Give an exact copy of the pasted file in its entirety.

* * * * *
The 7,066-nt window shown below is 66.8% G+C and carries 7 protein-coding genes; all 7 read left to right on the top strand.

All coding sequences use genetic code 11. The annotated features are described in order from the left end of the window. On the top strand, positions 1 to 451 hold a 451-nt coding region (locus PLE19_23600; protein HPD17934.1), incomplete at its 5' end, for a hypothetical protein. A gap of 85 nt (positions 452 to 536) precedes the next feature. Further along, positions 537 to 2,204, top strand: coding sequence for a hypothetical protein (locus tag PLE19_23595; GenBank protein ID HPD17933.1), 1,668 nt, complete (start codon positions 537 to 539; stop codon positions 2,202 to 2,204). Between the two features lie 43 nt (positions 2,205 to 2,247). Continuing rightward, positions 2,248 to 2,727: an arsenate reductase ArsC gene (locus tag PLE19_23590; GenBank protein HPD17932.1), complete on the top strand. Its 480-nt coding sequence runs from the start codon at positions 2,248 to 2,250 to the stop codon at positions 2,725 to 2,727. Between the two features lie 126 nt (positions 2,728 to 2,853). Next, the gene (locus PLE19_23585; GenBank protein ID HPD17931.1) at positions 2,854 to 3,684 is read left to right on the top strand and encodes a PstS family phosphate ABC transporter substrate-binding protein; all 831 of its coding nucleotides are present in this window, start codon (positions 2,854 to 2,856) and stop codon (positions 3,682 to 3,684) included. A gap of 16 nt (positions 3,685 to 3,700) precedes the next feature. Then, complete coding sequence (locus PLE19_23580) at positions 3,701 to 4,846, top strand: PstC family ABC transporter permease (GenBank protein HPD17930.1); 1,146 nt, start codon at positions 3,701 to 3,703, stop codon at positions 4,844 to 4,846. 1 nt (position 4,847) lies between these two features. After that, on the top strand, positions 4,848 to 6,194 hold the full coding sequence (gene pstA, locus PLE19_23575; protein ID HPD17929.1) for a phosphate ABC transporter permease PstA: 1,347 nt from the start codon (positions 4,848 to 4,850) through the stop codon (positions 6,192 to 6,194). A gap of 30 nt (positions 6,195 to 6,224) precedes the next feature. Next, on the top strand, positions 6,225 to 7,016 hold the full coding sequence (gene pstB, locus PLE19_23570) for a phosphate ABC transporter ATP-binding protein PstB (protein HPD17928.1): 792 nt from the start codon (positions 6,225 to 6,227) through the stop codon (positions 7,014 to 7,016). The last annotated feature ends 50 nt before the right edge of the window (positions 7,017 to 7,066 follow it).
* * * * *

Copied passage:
The 7,066-nt window shown below is 66.8% G+C and carries 7 protein-coding genes; all 7 read left to right on the top strand.

All coding sequences use genetic code 11. The annotated features are described in order from the left end of the window. On the top strand, positions 1 to 451 hold a 451-nt coding region (locus PLE19_23600; protein HPD17934.1), incomplete at its 5' end, for a hypothetical protein. A gap of 85 nt (positions 452 to 536) precedes the next feature. Further along, positions 537 to 2,204, top strand: coding sequence for a hypothetical protein (locus tag PLE19_23595; GenBank protein ID HPD17933.1), 1,668 nt, complete (start codon positions 537 to 539; stop codon positions 2,202 to 2,204). Between the two features lie 43 nt (positions 2,205 to 2,247). Continuing rightward, positions 2,248 to 2,727: an arsenate reductase ArsC gene (locus tag PLE19_23590; GenBank protein HPD17932.1), complete on the top strand. Its 480-nt coding sequence runs from the start codon at positions 2,248 to 2,250 to the stop codon at positions 2,725 to 2,727. Between the two features lie 126 nt (positions 2,728 to 2,853). Next, the gene (locus PLE19_23585; GenBank protein ID HPD17931.1) at positions 2,854 to 3,684 is read left to right on the top strand and encodes a PstS family phosphate ABC transporter substrate-binding protein; all 831 of its coding nucleotides are present in this window, start codon (positions 2,854 to 2,856) and stop codon (positions 3,682 to 3,684) included. A gap of 16 nt (positions 3,685 to 3,700) precedes the next feature. Then, complete coding sequence (locus PLE19_23580) at positions 3,701 to 4,846, top strand: PstC family ABC transporter permease (GenBank protein HPD17930.1); 1,146 nt, start codon at positions 3,701 to 3,703, stop codon at positions 4,844 to 4,846. 1 nt (position 4,847) lies between these two features. After that, on the top strand, positions 4,848 to 6,194 hold the full coding sequence (gene pstA, locus PLE19_23575; protein ID HPD17929.1) for a phosphate ABC transporter permease PstA: 1,347 nt from the start codon (positions 4,848 to 4,850) through the stop codon (positions 6,192 to 6,194). A gap of 30 nt (positions 6,195 to 6,224) precedes the next feature. Next, on the top strand, positions 6,225 to 7,016 hold the full coding sequence (gene pstB, locus PLE19_23570) for a phosphate ABC transporter ATP-binding protein PstB (protein HPD17928.1): 792 nt from the start codon (positions 6,225 to 6,227) through the stop codon (positions 7,014 to 7,016). The last annotated feature ends 50 nt before the right edge of the window (positions 7,017 to 7,066 follow it).